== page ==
[Sitting at a computer screen is SOCRATES, very serious, muttering as he clicks away. Sprawled on a couch is MELISSA, who is smoking a joint. She has dropped by without invitation and has now been in the apartment for six hours.

[So far, these two have not yet had sex. Not this evening, at any rate. Having twice divorced MELISSA, SOCRATES is firmly determined that the relationship is over, and there will be neither another shot at the dating game. Nor will there be a third marriage.]

MELISSA: What are you doing?

SOCRATES: Worrying.

MELISSA: What about?

SOCRATES: The guy who lives just across the hall.

MELISSA: Why? You think he might be cheating on you?

SOCRATES: I already told you, he's a narcotics cop.

MELISSA: Oh, Mister Serious! Come on, Socks, what are you chewing on over there?


MELISSA: Chad? I didn't know you were into autosport.

SOCRATES: No, Chad and Darfur. The rape of Darfur.

MELISSA: Chad raped Darfur? A nice guy like that? He raped someone? I can't believe it, you're putting me on. Chad is the motorsport guy, right?

SOCRATES: I'm reading a road diary online.

MELISSA: [stubbing out exhausted spliff] A road diary? A kind of Jack Kerouish thingy?

SOCRATES: This guy's on the road in Chad.

MELISSA: He's in Chad? Socks, are you at a porn site?

At this point, the door opens and COPERNICUS enters. He, like SOCRATES and MELISSA, does not appear to be a member of the Taliban. He is wearing a T-shirt which says "Born to Party, Forced to Do Time," and has a bottle of whiskey in his hand. From the light insouciance with which he swings it about, you gather it is mostly empty. COPERNICUS'S stance and gait indicates that some (or possibly all) of the whiskey is inside him.

SOCRATES: You explain it to her.

COPERNICUS: Explain what?

SOCRATES: [Handing COPERNICUS a newspaper.] Read it an explain it to her.

[COPERNICUS takes the paper, seats himself on a folding picnic stool, which is the only remaining seat in the room, and begins to read the newspaper in silence. There is a knock at the door. SOCRATES ignores it.
[The knock is repeated, and someone can be heard talking outside, loud but incoherent. SOCRATES gets up, walks to the beer fridge, opens it, and takes out his Glock. MELISSA fumbles in her once-chic backpack, yesterday's fashion, unfortunately, and pulls out her digital camera in case something interesting is about to happen. SOCRATES stalks toward the door, his personal High Noon fantasy evidently playing in his head. The voice outside the door falls silent.

[SOCRATES abruptly throws the door open and leaps through, disappearing from sight.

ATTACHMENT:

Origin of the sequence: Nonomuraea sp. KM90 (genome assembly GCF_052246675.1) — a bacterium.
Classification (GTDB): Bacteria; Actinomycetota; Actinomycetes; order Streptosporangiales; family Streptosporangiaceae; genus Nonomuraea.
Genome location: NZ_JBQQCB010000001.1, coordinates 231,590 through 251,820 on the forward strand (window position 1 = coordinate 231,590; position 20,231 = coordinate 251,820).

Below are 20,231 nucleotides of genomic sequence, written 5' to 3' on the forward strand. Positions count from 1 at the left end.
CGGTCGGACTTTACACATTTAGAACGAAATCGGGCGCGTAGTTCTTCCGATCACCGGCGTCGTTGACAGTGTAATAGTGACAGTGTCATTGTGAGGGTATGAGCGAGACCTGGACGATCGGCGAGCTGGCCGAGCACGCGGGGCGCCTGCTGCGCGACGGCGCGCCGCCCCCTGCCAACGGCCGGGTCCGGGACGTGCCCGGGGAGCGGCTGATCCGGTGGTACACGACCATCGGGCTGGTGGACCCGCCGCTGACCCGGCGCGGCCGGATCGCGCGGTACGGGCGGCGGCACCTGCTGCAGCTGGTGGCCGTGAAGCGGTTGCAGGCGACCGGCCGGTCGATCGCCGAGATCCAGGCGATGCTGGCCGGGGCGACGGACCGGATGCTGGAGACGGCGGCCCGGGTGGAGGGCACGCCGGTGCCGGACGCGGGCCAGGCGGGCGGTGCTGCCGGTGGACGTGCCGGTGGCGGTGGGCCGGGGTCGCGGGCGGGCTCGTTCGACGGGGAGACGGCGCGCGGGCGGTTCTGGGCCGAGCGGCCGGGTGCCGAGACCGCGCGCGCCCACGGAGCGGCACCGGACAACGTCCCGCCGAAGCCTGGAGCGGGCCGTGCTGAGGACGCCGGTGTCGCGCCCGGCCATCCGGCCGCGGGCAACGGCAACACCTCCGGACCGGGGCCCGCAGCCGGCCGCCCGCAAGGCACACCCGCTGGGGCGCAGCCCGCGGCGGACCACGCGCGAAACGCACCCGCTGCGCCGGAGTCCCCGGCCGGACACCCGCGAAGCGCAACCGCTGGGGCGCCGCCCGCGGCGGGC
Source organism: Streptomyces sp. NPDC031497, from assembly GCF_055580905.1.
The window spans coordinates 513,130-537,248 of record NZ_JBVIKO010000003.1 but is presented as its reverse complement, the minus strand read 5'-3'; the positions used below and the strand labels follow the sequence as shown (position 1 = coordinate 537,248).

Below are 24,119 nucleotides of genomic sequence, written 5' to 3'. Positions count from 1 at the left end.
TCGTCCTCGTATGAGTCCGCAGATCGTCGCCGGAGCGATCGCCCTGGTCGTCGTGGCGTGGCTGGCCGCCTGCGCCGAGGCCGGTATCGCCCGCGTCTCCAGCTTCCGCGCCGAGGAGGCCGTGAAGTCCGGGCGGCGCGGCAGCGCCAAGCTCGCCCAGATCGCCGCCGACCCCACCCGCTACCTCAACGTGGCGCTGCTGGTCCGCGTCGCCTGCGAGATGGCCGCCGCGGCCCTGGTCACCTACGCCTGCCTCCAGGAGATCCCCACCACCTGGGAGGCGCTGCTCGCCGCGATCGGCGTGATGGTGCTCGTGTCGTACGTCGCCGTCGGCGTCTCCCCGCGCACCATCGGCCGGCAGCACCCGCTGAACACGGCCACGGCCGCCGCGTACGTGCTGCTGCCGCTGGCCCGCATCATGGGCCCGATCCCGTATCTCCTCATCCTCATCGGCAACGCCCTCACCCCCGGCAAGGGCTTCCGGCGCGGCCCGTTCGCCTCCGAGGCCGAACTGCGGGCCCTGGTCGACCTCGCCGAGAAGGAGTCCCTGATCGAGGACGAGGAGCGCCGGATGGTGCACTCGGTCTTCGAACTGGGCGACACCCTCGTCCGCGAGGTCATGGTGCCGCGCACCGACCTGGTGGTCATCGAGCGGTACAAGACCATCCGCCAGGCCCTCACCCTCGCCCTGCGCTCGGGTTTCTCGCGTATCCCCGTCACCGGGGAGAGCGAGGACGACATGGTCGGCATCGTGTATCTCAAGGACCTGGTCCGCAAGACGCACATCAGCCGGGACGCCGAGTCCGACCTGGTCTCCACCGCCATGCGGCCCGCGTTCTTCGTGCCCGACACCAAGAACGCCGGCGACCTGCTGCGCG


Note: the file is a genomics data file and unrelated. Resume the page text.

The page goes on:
SOCRATES: [Loudly] Ha!

[Gunshot off. Very close and very loud. MELISSA gets up off the couch and dreamwalks toward the door, camera in hand, paparazzi fantasies evidently in her head. To her evident disappointment, SOCRATES returns, the Glock still in his hand.]

MELISSA: Who did you shoot at?

SOCRATES: Safety catch wasn't on.

MELISSA: You mean, it just went off? The guy was gone? There was nobody there?

[COPERNICUS abruptly bursts into a howl of laughter.]

COPERNICUS: This is priceless!

MELISSA: What's funny about Chad raping Darfur?

SOCRATES: He evidently wasn't looking at what he was supposed to be looking at. What we're talking about is a very, very serious situation with a lot of people having their lives totally devastated.

MELISSA: This is, uh, the collapsed bridge thing? Did you see the service in the church thingy?

COPERNICUS: It was a cathedral, I think. Say, did you see the news about that rich guy's dog which ate a worker?

MELISSA: No, the dog didn't eat him. It just killed him.

SOCRATES: And that's major news, huh?

MELISSA: Socks is angry with me. Okay, Socks boy, you can have me a thrill. Give me another of your oh so manly I-explain-politics lectures. You can't believe how wonderfully they turn me on.

[SOCRATES does not respond. He has refocused himself on the computer screen. The Glock is still sitting where SOCRATES left it, on the beer fridge. COPERNICUS takes another hit from the whiskey bottle, puts down the paper and walks out of the room. En route, he uplifts the Glock from the top of the beer fridge. MELISSA scoops up her digital camera and follows. SOCRATES is alone in the room. The agonies of Chad and the ongoing rape of Darfur play out, but not on stage. Nobody is interested, certainly not MELISSA or COPERNICUS.]


#1. What Socrates has been reading online is a page which has the following URL:

It is Day 17 of a kind of blog which has the title "Among Darfur Rebels and Refugees: A Road Diary."

#2 What Copernicus was supposed to be looking at was a prominent article on the developing crisis in Africa which is spilling over into Chad. After leafing through the paper, what he has found, instead, is a Dilbert cartoon, which he finds screamingly funny.

This strip is about the comedy of dysfunctional companies, and it's online at

In frame one, we see Dilbert, the expressionless engineer, sitting next to his point-haired boss. The boss is talking to Wally, the ultimate dysfunctional employee, and says "Are you wearing noise cancellation headphones?" Wally replies with an uncomprehending "What?"